Rishi Singh, MD’s, blog takes an evidence-based approach to hot topics in eye care and examines their clinical relevance.

BLOG: Gene therapy promising for treatment of neovascular AMD

This year’s American Academy of Ophthalmology meeting in San Francisco had significant data releases from pharmaceutical companies focused on the treatment of neovascular age-related macular degeneration with gene therapy.

Regenxbio announced data about its lead compound RGX-314 delivered via subretinal delivery. The study tested five different doses in 42 patients previously treated with anti-VEGF agents. Overall, the subretinal delivery was well tolerated without significant intraocular inflammation. There was a dose-dependent increase of the protein in aqueous samples across the five arms. The data presented showed six patients with 1.5 years of follow-up and an impressive +9 letter visual gain from baseline. Three of the six patients were injection-free at 18 months, and the number of patients who were injection-free increased with the amount of protein delivered in cohort 4 and 5.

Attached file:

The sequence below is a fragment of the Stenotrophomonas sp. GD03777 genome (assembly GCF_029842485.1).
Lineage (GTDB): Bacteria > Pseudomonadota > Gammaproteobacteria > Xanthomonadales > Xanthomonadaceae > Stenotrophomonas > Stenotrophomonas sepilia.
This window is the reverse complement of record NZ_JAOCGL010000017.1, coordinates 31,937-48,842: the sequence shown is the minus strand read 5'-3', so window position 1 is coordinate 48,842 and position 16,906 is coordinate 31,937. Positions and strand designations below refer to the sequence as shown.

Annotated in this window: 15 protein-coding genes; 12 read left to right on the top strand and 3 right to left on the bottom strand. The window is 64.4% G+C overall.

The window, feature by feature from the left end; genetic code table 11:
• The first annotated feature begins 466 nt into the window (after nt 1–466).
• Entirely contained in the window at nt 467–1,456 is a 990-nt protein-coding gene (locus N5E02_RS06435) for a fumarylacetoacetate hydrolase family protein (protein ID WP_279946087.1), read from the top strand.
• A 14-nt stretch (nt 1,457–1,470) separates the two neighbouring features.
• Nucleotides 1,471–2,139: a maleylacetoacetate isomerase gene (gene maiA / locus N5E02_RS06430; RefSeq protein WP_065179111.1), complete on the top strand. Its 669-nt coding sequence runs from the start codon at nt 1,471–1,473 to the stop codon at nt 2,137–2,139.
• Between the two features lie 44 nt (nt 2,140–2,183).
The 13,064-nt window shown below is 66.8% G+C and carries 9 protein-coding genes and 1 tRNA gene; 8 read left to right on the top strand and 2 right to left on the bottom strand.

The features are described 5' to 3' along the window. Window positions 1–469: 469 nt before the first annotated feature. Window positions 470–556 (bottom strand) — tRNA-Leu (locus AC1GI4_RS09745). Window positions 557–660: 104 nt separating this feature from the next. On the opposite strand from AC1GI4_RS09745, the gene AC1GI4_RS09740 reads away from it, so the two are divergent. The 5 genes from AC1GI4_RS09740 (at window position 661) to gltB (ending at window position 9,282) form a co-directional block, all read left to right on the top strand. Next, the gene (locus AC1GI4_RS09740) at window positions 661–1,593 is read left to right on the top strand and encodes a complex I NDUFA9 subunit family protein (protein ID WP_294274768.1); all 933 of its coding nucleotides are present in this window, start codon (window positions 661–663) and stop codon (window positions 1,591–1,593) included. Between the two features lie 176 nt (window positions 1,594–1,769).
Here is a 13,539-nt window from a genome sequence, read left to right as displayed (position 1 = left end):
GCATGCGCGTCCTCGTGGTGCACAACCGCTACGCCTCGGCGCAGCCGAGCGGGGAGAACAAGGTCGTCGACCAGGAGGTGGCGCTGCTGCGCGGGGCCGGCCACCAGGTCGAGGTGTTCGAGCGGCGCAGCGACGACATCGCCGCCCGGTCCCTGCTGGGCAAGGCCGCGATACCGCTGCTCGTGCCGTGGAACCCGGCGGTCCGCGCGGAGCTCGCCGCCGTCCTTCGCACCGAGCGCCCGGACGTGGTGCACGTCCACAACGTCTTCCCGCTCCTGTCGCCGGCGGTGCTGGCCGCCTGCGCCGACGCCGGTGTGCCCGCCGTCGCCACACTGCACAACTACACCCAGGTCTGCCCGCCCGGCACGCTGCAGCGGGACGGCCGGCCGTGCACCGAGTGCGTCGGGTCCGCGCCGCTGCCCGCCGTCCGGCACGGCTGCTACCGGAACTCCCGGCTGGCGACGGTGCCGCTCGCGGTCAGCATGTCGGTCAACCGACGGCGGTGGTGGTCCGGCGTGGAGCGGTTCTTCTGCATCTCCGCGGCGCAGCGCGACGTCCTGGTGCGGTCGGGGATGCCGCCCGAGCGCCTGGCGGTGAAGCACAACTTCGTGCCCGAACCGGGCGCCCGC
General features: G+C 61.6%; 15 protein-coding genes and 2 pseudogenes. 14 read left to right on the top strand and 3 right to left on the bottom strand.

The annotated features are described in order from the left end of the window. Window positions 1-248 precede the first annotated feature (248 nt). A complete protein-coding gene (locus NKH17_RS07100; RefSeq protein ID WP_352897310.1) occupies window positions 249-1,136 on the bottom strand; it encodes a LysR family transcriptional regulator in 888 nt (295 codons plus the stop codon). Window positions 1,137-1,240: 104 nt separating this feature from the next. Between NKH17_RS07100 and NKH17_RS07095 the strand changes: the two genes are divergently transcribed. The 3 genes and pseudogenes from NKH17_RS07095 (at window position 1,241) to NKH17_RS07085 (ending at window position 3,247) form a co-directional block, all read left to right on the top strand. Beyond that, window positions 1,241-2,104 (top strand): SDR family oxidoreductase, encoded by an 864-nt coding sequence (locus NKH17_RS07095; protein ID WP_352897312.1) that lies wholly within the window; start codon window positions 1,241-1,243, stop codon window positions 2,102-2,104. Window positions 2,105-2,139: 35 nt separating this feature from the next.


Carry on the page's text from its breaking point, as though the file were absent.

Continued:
So, is gene therapy ready for prime time? While the data are very encouraging, the procedure is still invasive and requires surgery rather than a simple intravitreal injection, so it’s not likely to be the entry-level treatment. Will retina specialists commit all patients to the therapy if a small minority of patients do not require more than two to three injections over 2 years? That still remains to be determined. Lastly, with the advent of different mechanisms of action like pan-VEGF agents and anti-angiopoietin 2 agents, this will likely be step therapy for those patients with persistent or recurrent disease.

Nonetheless, there are really promising results on a platform that appears to be safe and effective in the management of active neovascular AMD.


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Disclosure: Singh reports he is a consultant to Zeiss, Novartis, Regeneron, Genentech and Alcon and receives grant support from Apellis and Graybug.